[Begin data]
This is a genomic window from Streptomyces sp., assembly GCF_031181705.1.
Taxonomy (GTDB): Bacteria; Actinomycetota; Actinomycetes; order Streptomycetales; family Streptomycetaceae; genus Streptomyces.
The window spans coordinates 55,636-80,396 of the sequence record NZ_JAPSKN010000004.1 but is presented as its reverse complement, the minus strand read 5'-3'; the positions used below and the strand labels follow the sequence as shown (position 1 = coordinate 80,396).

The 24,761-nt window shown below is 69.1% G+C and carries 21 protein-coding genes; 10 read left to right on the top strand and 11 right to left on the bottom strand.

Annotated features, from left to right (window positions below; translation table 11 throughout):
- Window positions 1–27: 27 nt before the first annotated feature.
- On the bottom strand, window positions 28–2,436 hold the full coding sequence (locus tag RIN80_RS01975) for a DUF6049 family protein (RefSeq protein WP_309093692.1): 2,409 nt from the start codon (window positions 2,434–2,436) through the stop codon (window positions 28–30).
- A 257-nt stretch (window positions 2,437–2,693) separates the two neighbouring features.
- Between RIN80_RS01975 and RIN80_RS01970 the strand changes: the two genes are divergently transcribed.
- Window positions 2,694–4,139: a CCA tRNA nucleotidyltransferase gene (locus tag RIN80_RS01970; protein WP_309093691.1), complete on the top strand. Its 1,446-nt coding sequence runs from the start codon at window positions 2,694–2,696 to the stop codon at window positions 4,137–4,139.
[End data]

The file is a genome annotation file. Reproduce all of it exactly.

This is a genomic window from Streptomyces sp., assembly GCF_031181705.1.
Taxonomy (GTDB): Bacteria; Actinomycetota; Actinomycetes; order Streptomycetales; family Streptomycetaceae; genus Streptomyces.
The window spans coordinates 55,636-80,396 of the sequence record NZ_JAPSKN010000004.1 but is presented as its reverse complement, the minus strand read 5'-3'; the positions used below and the strand labels follow the sequence as shown (position 1 = coordinate 80,396).

The 24,761-nt window shown below is 69.1% G+C and carries 21 protein-coding genes; 10 read left to right on the top strand and 11 right to left on the bottom strand.

Annotated features, from left to right (window positions below; translation table 11 throughout):
- Window positions 1–27: 27 nt before the first annotated feature.
- On the bottom strand, window positions 28–2,436 hold the full coding sequence (locus tag RIN80_RS01975) for a DUF6049 family protein (RefSeq protein WP_309093692.1): 2,409 nt from the start codon (window positions 2,434–2,436) through the stop codon (window positions 28–30).
- A 257-nt stretch (window positions 2,437–2,693) separates the two neighbouring features.
- Between RIN80_RS01975 and RIN80_RS01970 the strand changes: the two genes are divergently transcribed.
- Window positions 2,694–4,139: a CCA tRNA nucleotidyltransferase gene (locus tag RIN80_RS01970; protein WP_309093691.1), complete on the top strand. Its 1,446-nt coding sequence runs from the start codon at window positions 2,694–2,696 to the stop codon at window positions 4,137–4,139.